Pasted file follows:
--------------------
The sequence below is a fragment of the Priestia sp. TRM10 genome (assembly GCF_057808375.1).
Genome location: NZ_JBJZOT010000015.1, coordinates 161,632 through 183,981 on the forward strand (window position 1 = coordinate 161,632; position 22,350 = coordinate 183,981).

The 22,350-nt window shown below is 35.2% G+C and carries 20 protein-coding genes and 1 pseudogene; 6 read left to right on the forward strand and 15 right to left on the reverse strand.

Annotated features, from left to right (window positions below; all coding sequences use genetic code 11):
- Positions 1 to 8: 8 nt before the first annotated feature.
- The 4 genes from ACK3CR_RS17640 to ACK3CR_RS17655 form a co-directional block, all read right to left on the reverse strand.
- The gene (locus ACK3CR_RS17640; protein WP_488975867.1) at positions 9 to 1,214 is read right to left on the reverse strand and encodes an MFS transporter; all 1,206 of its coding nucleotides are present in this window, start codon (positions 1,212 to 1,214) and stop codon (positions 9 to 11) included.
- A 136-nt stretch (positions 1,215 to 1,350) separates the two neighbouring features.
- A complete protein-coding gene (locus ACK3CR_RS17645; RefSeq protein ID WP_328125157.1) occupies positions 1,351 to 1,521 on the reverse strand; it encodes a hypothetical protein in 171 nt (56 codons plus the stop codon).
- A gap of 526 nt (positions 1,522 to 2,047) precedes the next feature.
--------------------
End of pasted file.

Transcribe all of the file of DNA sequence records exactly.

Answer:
The sequence below is a fragment of the Priestia sp. TRM10 genome (assembly GCF_057808375.1).
Genome location: NZ_JBJZOT010000015.1, coordinates 161,632 through 183,981 on the forward strand (window position 1 = coordinate 161,632; position 22,350 = coordinate 183,981).

The 22,350-nt window shown below is 35.2% G+C and carries 20 protein-coding genes and 1 pseudogene; 6 read left to right on the forward strand and 15 right to left on the reverse strand.

Annotated features, from left to right (window positions below; all coding sequences use genetic code 11):
- Positions 1 to 8: 8 nt before the first annotated feature.
- The 4 genes from ACK3CR_RS17640 to ACK3CR_RS17655 form a co-directional block, all read right to left on the reverse strand.
- The gene (locus ACK3CR_RS17640; protein WP_488975867.1) at positions 9 to 1,214 is read right to left on the reverse strand and encodes an MFS transporter; all 1,206 of its coding nucleotides are present in this window, start codon (positions 1,212 to 1,214) and stop codon (positions 9 to 11) included.
- A 136-nt stretch (positions 1,215 to 1,350) separates the two neighbouring features.
- A complete protein-coding gene (locus ACK3CR_RS17645; RefSeq protein ID WP_328125157.1) occupies positions 1,351 to 1,521 on the reverse strand; it encodes a hypothetical protein in 171 nt (56 codons plus the stop codon).
- A gap of 526 nt (positions 1,522 to 2,047) precedes the next feature.